Asbestos Lung Cancer
Family of Deceased Plasterer Awarded $2.9 Million Against Manufacturers of Asbestos–Containing Plastic Cements
SAN FRANCISCO, CA — January 10, 2000 — A San Francisco jury awarded $2,955,702.21 to the family of life–long plasterer, Roland McKinney. Mr. McKinney died at the age of 64 of malignant lung cancer caused in part by his occupational exposure to asbestos. Defendants included California Portland Cement, and Amcord, Inc.(formerly Riverside Cement Company), manufacturers of asbestos-containing construction products.
Mr. McKinney had an extensive work history involving asbestos exposure over many decades. Mr. McKinney was a radar operator in the U.S. Navy from 1953 through 1955 at the Naval Air Station, Point Magu, Oxnard, California, and Port Hueneme Naval Base, Port Hueneme, California.
His primary exposure to asbestos stemmed from his lengthy career as a plasterer before and after his Naval duty. After working for Williamson Plastering from 1955 through 1983, Mr. McKinney began his own plastering business which he operated until 1989.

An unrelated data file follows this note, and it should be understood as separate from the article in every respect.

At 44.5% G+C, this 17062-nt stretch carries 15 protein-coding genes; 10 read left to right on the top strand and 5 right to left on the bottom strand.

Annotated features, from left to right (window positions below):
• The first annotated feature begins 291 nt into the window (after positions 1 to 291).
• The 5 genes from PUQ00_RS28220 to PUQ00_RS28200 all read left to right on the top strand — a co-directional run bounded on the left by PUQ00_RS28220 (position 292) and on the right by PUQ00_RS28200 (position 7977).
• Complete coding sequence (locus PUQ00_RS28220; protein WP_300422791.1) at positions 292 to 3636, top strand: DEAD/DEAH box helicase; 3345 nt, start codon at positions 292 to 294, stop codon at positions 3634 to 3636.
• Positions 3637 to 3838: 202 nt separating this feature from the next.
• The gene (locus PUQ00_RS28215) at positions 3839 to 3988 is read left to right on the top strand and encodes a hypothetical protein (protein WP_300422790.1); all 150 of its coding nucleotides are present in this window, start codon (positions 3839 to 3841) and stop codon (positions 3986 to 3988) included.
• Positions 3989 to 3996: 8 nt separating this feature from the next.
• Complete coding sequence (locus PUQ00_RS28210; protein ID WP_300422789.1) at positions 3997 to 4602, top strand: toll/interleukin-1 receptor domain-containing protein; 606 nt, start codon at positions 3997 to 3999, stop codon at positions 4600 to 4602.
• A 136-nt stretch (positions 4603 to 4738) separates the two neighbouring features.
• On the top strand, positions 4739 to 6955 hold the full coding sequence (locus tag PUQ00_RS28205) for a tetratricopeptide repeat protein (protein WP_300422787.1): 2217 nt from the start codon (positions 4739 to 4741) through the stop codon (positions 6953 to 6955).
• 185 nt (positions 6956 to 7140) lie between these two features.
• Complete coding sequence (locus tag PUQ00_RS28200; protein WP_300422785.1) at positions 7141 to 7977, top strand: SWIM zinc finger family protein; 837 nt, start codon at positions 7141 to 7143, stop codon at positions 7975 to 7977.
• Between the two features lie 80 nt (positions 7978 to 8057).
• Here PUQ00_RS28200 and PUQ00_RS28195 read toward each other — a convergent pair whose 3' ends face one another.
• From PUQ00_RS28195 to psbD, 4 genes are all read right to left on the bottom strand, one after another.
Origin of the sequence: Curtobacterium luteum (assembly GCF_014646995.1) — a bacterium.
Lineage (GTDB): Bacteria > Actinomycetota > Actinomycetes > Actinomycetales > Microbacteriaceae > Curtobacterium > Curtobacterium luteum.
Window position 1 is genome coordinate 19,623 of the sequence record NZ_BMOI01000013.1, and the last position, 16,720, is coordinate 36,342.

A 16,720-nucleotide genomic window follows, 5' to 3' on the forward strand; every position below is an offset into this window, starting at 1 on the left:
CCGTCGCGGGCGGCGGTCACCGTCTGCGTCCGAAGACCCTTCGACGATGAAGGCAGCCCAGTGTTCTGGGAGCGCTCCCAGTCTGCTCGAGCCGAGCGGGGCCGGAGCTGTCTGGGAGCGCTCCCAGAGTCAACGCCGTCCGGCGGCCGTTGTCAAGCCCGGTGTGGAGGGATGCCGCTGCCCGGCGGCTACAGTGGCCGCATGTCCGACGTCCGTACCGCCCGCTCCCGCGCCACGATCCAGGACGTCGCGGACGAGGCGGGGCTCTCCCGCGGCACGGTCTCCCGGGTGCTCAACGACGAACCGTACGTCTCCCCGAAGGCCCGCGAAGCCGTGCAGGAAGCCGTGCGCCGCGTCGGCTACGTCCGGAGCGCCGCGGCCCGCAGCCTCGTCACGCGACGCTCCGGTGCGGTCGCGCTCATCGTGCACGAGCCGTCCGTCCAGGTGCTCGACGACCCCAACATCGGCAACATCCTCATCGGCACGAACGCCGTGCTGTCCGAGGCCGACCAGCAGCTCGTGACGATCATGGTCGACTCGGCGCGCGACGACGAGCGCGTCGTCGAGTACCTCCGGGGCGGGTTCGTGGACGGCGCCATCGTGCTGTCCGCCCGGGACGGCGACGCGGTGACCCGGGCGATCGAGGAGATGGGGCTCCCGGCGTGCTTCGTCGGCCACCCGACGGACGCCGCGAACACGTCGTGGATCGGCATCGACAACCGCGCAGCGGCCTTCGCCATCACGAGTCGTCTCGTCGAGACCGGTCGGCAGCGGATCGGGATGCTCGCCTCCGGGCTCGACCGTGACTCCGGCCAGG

In 1996, Mr. McKinney was diagnosed with malignant lung cancer and died shortly thereafter. Mr. McKinney was survived by his wife, Sharon, and two children, Kevin and Melody.
Evidence was presented at trial that California Portland and Amcord were the primary manufacturers and suppliers of asbestos-containing “gun–applied plastic cements” in the Southern California area during Mr. McKinney’s career. The evidence indicated that Mr. McKinney regularly used these products in the application of exterior finishes throughout his thirty years of plastering work. Gun–applied plastic cements were historically used to form supportive layers underneath stucco–finished construction in both residential and commercial buildings.
The jury found that California Portland and Amcord asbestos-containing products were defective and that both defendants acted negligently in the manufacture and sale of these products. The jury found that Mr. McKinney’s cancer was causally related to his exposure to asbestos-containing products. The jury further found that Mrs. McKinney and her family had suffered a loss of financial support as well as the love, companionship, and moral support of Mr. McKinney as a result of his premature death.
The jury’s award was divided into $205,702.21 for economic damages and $2,750,000 as non–economic damages. The jury made an additional special finding that Amcord, Inc. acted with conscious disregard for the rights and safety of its consumers, including decedent Mr. McKinney.